Assembly Language for Intel-based Computers

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Prentice Hall, 2007 - Computers - 722 pages
10 Reviews

This widely used, fully updated assembly language book provides basic information for the beginning programmer interested in computer architecture, operating systems, hardware manipulation, and compiler writing.Uses the Intel IA-32 processor family as its base, showing how to program for Windows and DOS. Is written in a clear and straightforward manner for high readability. Includes a companion CD-ROM with all sample programs, and Microsoft® Macro Assembler Version 8, along with an extensive companion Website maintained by the author. Covers machine architecture, processor architecture, assembly language fundamentals, data transfer, addressing and arithmetic, procedures, conditional processing, integer arithmetic, strings and arrays, structures and macros, 32-bit Windows programming, language interface, disk fundamentals, BIOS-level programming, MS-DOS programming, floating-point programming, and IA-32 instruction encoding.For embedded systems programmers and engineers, communication specialists, game programmers, and graphics programmers.

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User Review - Flag as inappropriate

Good book. It's intel x86 processors, and for 32-bit.

Review: Assembly Language for Intel-Based Computers (5th Edition)

User Review  - Zachary Marsden - Goodreads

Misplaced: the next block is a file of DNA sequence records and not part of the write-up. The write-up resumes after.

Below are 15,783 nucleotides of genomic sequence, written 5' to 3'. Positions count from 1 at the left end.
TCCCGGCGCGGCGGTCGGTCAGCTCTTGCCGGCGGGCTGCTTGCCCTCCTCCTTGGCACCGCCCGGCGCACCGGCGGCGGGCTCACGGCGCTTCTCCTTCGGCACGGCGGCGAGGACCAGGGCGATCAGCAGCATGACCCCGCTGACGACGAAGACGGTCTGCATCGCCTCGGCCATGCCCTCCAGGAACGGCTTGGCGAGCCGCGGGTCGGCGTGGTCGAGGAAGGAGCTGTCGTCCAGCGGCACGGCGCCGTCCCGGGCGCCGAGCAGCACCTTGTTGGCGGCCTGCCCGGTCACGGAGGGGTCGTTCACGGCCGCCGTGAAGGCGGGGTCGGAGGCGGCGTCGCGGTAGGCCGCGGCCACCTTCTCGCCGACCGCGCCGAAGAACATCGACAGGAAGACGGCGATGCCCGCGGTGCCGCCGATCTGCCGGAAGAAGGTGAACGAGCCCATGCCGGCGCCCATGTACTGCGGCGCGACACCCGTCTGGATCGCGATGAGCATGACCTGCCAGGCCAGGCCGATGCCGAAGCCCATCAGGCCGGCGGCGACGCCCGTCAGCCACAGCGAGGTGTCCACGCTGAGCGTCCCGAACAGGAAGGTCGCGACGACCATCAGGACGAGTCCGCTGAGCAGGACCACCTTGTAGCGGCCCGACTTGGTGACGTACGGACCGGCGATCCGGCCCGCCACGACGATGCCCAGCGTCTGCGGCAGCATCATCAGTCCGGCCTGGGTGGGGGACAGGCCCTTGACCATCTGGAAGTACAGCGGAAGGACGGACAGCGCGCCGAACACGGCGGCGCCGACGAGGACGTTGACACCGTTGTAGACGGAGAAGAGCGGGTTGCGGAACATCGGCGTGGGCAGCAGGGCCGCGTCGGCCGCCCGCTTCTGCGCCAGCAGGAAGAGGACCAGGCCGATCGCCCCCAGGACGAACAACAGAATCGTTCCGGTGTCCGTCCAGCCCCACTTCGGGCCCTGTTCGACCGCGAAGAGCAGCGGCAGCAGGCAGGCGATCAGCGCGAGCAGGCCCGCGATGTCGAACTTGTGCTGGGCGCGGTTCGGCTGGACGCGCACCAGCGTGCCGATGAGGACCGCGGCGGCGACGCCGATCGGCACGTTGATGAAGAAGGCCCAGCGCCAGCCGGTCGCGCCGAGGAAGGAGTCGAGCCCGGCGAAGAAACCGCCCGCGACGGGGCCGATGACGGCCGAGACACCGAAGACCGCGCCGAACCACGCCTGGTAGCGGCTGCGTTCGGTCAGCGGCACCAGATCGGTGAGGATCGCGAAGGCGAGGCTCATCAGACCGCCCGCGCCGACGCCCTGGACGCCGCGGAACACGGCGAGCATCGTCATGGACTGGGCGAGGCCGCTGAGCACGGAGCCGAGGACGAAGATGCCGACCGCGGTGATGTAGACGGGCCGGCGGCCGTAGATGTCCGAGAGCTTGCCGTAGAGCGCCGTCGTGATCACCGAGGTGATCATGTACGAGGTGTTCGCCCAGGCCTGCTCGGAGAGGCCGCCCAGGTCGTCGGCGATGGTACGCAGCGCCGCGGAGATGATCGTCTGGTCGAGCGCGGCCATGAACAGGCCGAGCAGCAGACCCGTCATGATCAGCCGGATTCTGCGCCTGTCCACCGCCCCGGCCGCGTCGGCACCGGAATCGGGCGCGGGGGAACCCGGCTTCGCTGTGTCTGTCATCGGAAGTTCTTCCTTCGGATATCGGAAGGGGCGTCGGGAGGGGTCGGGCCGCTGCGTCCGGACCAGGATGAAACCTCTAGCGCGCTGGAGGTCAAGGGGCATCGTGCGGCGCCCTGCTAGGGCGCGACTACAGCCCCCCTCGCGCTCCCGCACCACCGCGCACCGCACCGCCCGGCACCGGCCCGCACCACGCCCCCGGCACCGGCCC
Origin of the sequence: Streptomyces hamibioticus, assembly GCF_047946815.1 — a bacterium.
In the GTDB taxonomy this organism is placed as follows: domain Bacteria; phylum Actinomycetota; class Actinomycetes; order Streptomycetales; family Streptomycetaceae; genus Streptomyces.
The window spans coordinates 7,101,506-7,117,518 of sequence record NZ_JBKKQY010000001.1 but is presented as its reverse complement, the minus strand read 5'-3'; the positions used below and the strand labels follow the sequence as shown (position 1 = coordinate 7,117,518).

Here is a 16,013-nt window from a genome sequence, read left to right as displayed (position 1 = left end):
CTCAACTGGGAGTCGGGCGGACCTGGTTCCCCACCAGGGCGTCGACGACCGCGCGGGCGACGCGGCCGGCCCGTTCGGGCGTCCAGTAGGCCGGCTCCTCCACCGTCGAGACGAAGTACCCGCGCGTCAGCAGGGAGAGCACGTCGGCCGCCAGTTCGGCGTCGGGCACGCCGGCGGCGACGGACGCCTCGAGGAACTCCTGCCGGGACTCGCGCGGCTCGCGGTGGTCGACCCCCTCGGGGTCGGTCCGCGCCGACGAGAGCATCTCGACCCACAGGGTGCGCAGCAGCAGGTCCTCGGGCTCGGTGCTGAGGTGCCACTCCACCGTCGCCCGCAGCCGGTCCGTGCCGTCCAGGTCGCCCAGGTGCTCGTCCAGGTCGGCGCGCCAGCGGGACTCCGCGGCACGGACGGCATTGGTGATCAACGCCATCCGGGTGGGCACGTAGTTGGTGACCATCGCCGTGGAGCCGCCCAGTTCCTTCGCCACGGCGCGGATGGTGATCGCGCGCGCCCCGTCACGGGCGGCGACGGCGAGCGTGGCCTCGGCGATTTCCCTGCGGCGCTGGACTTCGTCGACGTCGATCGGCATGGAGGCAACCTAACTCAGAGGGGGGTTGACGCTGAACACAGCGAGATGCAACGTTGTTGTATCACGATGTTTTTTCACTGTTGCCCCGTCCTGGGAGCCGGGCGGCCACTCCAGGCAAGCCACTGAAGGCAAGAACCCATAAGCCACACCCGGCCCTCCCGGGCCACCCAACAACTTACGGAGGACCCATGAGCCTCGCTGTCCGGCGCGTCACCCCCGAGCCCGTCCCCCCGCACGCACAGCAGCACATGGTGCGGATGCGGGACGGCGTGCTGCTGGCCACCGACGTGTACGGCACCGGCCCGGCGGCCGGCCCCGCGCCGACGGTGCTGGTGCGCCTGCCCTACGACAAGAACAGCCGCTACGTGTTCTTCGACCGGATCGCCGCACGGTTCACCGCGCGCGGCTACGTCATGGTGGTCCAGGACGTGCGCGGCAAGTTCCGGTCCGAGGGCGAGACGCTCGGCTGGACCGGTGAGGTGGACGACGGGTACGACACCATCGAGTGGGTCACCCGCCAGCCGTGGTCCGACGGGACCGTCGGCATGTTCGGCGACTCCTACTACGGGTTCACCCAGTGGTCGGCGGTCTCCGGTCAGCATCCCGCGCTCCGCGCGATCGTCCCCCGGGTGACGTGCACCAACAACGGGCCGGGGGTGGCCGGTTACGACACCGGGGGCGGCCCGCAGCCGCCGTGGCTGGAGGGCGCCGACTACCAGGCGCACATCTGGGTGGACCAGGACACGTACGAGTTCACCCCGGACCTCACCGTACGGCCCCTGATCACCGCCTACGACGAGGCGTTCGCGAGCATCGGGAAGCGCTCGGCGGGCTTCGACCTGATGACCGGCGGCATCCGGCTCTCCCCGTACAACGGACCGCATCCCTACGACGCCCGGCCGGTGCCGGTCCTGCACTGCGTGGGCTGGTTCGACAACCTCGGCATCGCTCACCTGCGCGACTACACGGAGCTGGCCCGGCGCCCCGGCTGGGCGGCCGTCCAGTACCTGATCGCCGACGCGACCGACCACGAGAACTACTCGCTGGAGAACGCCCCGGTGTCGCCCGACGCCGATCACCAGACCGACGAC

Uses built in API's which make assembly C++ like, which IMO ruined the point of learning assembly in the first place Read full review

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Contents

4
4
IA32 Processor Architecture
25
Assembly Language Fundamentals
51
Copyright

18 other sections not shown

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About the author (2007)

Kip Irvine has written four computer programming textbooks, for Intel Assembly Language, C++, Visual Basic, and COBOL. His Assembly Language for Intel-Based Computers has been translated to six languages, and has been a best seller since 1990. Kip grew up in Hawaii as a surfer, sailor, and surfboard maker. He studied classical guitar and music composition at University of Hawaii, eventually earning his music doctorate from the University of Miami. He began programming computers for music synthesis around 1982, and taught at Miami-Dade Community College. He has a Masters degree in Computer Science from the University of Miami, and is currently on the computer science faculty at Florida International University.

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